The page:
The Chinese doctor who first warned his government of the coronavirus outbreak by chat talk on WeChat app but had his claims dismissed has now died of the virus.
Li Wenliang, who had first shared suspicion of a Sars-like illness spreading in Wuhan, died on Thursday after he was infected by the coronavirus by coming in contact of coronavirus patient.
34-year-old Wenliang, an ophthalmologist at the Wuhan Central Hospital, first told his friends about a viral infection spreading through the district via private messages as early as December 30.
He was the first to report about the virus way back in December last year when it first emerged in Wuhan, the provincial capital of China’s central Hubei province.
He had told other doctors through a chat on the Chinese messaging app WeChat that seven patients admitted in his hospital were exhibiting Sars-like symptoms. The ophthalmologist said all seven patients had eaten animal meat from the same seafood market in Hubei.
Li explained that, according to a test he had seen, the illness was a coronavirus – a large family of viruses that includes severe acute respiratory syndrome (SARS) which led to 800 death in China and the world in 2003.
Li’s message was meant to be a cautionary note for his medical school friends to take care of their loved ones. But within hours of Wenliang revealing the information, the chats spread like wildfire on Chinese social media.
On January 3, Chinese authorities summoned Li and seven other doctors and accused them of spreading rumours. A stern message calling for an end to rumour-mongering was broadcast across China.
“The police call on all netizens to not fabricate rumours, not spread rumours, not believe rumours,” the message read.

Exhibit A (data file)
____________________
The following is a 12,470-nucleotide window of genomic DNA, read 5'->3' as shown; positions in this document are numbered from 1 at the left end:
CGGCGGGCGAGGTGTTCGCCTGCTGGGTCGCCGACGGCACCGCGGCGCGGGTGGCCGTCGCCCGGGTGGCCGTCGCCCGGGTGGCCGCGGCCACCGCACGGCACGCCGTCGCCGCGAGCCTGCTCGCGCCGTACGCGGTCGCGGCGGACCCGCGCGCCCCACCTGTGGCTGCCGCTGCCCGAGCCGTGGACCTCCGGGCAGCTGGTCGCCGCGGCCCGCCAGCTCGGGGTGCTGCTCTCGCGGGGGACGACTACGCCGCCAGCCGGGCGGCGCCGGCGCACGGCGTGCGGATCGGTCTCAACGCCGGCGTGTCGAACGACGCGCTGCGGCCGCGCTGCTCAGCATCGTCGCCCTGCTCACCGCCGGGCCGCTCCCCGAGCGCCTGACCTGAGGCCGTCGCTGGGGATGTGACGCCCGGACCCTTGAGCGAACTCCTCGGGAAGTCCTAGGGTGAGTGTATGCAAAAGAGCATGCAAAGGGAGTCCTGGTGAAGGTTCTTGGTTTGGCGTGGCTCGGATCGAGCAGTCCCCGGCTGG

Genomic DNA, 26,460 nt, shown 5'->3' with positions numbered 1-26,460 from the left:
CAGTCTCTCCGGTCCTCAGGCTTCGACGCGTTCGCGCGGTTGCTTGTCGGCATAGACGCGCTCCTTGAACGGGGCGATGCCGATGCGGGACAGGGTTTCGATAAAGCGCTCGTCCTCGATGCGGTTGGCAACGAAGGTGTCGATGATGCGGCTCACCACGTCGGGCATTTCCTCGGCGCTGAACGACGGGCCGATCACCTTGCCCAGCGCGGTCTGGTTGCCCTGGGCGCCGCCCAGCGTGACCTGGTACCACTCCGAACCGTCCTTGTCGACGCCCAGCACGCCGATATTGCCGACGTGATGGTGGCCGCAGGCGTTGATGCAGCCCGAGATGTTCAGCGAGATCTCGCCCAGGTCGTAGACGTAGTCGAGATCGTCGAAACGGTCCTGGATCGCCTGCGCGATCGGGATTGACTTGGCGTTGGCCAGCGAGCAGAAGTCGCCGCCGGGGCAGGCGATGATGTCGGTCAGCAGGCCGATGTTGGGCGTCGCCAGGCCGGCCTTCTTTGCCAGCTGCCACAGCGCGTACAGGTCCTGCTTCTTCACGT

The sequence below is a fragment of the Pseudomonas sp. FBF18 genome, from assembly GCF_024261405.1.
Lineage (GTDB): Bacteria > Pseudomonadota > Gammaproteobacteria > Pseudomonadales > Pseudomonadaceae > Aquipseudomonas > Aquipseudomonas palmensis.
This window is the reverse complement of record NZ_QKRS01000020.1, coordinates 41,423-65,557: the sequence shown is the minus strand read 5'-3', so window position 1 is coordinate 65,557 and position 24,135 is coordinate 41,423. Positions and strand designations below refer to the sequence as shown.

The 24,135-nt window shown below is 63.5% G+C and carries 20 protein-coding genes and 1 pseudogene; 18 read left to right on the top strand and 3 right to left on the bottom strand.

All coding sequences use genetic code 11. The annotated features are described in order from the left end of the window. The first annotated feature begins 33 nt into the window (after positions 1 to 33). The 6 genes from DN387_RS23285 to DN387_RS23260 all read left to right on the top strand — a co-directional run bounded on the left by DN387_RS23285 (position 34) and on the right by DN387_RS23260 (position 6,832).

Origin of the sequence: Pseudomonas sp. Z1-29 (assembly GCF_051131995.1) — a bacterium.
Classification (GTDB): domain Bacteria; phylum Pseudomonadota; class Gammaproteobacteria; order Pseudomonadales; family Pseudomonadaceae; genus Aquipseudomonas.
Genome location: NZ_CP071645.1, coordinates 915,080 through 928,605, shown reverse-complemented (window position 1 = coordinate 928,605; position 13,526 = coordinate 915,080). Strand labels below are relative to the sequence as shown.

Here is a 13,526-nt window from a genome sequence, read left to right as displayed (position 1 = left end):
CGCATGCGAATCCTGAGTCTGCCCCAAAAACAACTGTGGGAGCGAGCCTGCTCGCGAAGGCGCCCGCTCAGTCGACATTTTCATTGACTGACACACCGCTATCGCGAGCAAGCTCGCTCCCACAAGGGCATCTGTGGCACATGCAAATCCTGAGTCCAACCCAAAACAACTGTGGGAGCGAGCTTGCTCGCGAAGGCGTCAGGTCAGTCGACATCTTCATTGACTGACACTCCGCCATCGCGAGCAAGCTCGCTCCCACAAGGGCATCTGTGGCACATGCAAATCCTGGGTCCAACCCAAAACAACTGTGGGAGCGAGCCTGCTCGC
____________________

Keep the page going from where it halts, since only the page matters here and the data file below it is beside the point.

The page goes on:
Li was made to sign an affidavit acknowledging his crime and had to promise he will not engage in any such activities in the future.
The ophthalmologist returned to work soon. While treating a patient affected with coronavirus, the infection was also transmitted to Li. Over the coming days, he showed the same symptoms — coughing, shortness of breath and fever.
By January 12, he was admitted to a hospital. His condition continued to deteriorate and he had to be shifted to the ICU.
It was not till January 20 that China would take stock of the spread of coronavirus and declare a national emergency. On the same day, Chinese President Xi Jinping said, “People’s lives and health should be given top priority and the spread of the outbreak should be resolutely curbed.”
Li’s diagnosis of coronavirus was only confirmed on February 1. He died five days later.
Authorities in Wuhan have already been criticized online for withholding information about the infection until the end of last year, despite knowing about the new illness weeks earlier.
Overall 564 people have died in China due to the virus and 28,018 confirmed cases have been reported from 31 provincial-level regions, the National Health Commission reported on Thursday.